Now I proceeded to inspect, mounting hills and climbing trees, to get a view of the surrounding country, and frequently consulting the compass and counting my steps lest I should not find my way back to St. Joseph. Despite its scorched hills, Section 31 pleased me, because it furnished water and meadows with fine grass. Now for timber, I went prospecting with little success. Section 6 suited me better. On these expeditions my twill trousers and blouse were pitifully lacerated by the thorns and shrubbery, and blood trickled from my hands and face. Several times I was so horribly tattered and blood-stained, that I did not dare to enter St. Joseph during daylight. Once I fell and unhappily broke my compass; in consequence I lost my way and night overtook me in the woods. The bark of trees is coarser on the north side than on the south, and this knowledge served me instead of a compass. To increase my embarrassment, I was escorted by a pack of howling wolves, fire-eyed ghouls, who seemed to ask me: What are you doing around here? I preserved a peaceful attitude and did not fire upon them, although their gleaming eyes directed my aim. They also preserved neutrality; I might say, indirectly led me onto the right path. I had gone too far southward, the wolves pressed me back in the opposite direction towards the township line. And strange to say, no sooner had I turned my steps towards St. Joseph, after examining some of the trees, the wolves left me; they had done their share. I had indeed found land, but there were two sections and in order to comply with the requirements of the law, at lease four men were required on each section.  There were but five Benedictines. Father Prior and Father Cornelius had assumed the management of the Rothkopps' claims and I was destined to hold the claim at St. Joseph.  Besides I was not instructed to make the claim, but only to look up a suitable place. We therefore explained the whole matter to Abbot Wimmer, adding the request to send us more priests and brothers. Rev. P. Oswald, now Prior of St. Vincent's Abbey, was our greatest friend at that place. In response to our representations, we were favored with a personal visit of the Abbot, as I have mentioned above. With him came assistants for us: Father Alexius Roetzer and Brothers Wolfgang Beck, Vincent Hoermann and Roman Veitl.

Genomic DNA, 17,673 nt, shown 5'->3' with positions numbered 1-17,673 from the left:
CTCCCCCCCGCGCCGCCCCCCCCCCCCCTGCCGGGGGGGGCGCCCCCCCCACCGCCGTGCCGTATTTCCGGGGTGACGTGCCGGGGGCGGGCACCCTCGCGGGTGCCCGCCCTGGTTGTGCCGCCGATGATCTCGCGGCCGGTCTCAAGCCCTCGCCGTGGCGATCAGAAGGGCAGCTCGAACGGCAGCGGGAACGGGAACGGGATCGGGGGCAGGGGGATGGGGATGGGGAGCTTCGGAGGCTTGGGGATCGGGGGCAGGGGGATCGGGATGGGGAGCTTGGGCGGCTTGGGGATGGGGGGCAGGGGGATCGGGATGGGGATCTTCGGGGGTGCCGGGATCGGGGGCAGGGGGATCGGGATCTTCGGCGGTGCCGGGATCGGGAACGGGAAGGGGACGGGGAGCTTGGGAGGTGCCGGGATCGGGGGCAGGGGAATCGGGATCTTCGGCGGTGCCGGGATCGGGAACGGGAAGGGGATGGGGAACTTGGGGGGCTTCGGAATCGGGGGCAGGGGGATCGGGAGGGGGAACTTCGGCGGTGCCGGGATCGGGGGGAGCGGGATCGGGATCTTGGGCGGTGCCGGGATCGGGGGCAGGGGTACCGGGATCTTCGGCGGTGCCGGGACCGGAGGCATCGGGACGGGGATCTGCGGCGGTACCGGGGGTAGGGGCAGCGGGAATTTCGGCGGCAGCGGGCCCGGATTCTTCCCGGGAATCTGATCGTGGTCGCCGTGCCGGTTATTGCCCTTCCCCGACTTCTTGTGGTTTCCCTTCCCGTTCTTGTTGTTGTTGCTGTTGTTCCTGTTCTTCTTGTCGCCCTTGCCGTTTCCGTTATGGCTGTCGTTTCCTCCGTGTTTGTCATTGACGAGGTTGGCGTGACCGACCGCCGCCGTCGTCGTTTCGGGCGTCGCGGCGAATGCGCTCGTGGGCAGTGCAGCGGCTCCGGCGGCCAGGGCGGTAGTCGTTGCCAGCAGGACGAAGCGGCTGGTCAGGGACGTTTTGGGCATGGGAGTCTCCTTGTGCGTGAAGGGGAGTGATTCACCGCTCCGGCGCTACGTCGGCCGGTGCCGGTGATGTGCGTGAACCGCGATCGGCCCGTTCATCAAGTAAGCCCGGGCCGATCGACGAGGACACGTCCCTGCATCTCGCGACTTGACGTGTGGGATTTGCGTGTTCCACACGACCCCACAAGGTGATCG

As there was at this part of the year continual danger, lest ice might impede navigation between St. Paul and Dubuque, the visit of the Abbot was rather limited. Father Alexius was appointed to take charge of the English-speaking Catholics and occasionally to assist in St. Cloud, St. James and Richmond. I was ordered to take up residence from date at St. Joseph with three brothers, who had recently arrived and to begin work upon our claim. Our financial resources were represented by the previous Sunday collection at St. Joseph, 35 cents, really a royal capital for four men to begin with in the wilderness. Towards evening we arrived at St. Joseph with our baggage, and, as our cook , Brother Roman, was not deeply initiated in his future avocation as to be able to prepare a supper out of nothing, we took out meal with Mr. Seifert.  This entailed on us an expense of 25 cents per capita, which caused our treasury a deficit of 65 cents.  This was our beginning in St. Joseph.